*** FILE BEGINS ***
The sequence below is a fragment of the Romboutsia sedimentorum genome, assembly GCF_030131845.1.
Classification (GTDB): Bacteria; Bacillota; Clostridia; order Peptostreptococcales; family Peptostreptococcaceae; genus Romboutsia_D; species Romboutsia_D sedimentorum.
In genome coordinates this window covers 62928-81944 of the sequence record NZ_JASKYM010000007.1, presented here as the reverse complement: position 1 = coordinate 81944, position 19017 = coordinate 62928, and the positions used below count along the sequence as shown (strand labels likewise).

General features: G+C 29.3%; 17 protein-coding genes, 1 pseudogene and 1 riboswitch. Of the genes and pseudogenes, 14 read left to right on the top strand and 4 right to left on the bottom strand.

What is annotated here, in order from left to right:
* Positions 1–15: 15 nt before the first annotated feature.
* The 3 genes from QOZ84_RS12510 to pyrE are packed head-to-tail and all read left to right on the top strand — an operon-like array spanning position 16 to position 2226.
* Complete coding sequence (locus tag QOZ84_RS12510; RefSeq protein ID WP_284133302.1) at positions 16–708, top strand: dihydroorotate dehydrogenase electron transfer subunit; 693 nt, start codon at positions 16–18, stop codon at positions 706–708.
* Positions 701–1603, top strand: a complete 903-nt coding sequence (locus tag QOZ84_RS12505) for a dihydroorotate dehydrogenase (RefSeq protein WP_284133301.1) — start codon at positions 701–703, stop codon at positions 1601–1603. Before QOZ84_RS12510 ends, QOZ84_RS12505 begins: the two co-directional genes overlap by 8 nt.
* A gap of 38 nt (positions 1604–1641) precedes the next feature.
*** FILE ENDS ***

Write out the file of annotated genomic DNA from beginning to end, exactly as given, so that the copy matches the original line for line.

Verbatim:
The sequence below is a fragment of the Romboutsia sedimentorum genome, assembly GCF_030131845.1.
Classification (GTDB): Bacteria; Bacillota; Clostridia; order Peptostreptococcales; family Peptostreptococcaceae; genus Romboutsia_D; species Romboutsia_D sedimentorum.
In genome coordinates this window covers 62928-81944 of the sequence record NZ_JASKYM010000007.1, presented here as the reverse complement: position 1 = coordinate 81944, position 19017 = coordinate 62928, and the positions used below count along the sequence as shown (strand labels likewise).

General features: G+C 29.3%; 17 protein-coding genes, 1 pseudogene and 1 riboswitch. Of the genes and pseudogenes, 14 read left to right on the top strand and 4 right to left on the bottom strand.

What is annotated here, in order from left to right:
* Positions 1–15: 15 nt before the first annotated feature.
* The 3 genes from QOZ84_RS12510 to pyrE are packed head-to-tail and all read left to right on the top strand — an operon-like array spanning position 16 to position 2226.
* Complete coding sequence (locus tag QOZ84_RS12510; RefSeq protein ID WP_284133302.1) at positions 16–708, top strand: dihydroorotate dehydrogenase electron transfer subunit; 693 nt, start codon at positions 16–18, stop codon at positions 706–708.
* Positions 701–1603, top strand: a complete 903-nt coding sequence (locus tag QOZ84_RS12505) for a dihydroorotate dehydrogenase (RefSeq protein WP_284133301.1) — start codon at positions 701–703, stop codon at positions 1601–1603. Before QOZ84_RS12510 ends, QOZ84_RS12505 begins: the two co-directional genes overlap by 8 nt.
* A gap of 38 nt (positions 1604–1641) precedes the next feature.